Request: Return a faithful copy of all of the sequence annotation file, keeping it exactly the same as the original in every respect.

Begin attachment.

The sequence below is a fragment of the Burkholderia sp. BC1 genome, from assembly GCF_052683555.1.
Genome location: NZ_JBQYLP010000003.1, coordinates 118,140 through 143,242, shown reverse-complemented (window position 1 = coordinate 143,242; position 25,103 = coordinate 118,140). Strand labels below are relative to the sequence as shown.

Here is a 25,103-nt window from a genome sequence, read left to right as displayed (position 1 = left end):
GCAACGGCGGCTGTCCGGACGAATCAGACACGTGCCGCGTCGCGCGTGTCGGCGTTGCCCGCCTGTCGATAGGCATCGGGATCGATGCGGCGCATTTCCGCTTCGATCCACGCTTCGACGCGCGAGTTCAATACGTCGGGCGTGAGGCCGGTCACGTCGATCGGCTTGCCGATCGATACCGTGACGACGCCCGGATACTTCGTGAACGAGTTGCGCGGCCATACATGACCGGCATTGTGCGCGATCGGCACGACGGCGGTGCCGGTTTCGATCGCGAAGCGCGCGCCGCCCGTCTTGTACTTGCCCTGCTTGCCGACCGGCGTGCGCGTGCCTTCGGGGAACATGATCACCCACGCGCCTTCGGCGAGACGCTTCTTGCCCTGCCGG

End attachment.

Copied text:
The sequence below is a fragment of the Burkholderia sp. BC1 genome, from assembly GCF_052683555.1.
Genome location: NZ_JBQYLP010000003.1, coordinates 118,140 through 143,242, shown reverse-complemented (window position 1 = coordinate 143,242; position 25,103 = coordinate 118,140). Strand labels below are relative to the sequence as shown.

Here is a 25,103-nt window from a genome sequence, read left to right as displayed (position 1 = left end):
GCAACGGCGGCTGTCCGGACGAATCAGACACGTGCCGCGTCGCGCGTGTCGGCGTTGCCCGCCTGTCGATAGGCATCGGGATCGATGCGGCGCATTTCCGCTTCGATCCACGCTTCGACGCGCGAGTTCAATACGTCGGGCGTGAGGCCGGTCACGTCGATCGGCTTGCCGATCGATACCGTGACGACGCCCGGATACTTCGTGAACGAGTTGCGCGGCCATACATGACCGGCATTGTGCGCGATCGGCACGACGGCGGTGCCGGTTTCGATCGCGAAGCGCGCGCCGCCCGTCTTGTACTTGCCCTGCTTGCCGACCGGCGTGCGCGTGCCTTCGGGGAACATGATCACCCACGCGCCTTCGGCGAGACGCTTCTTGCCCTGCCGG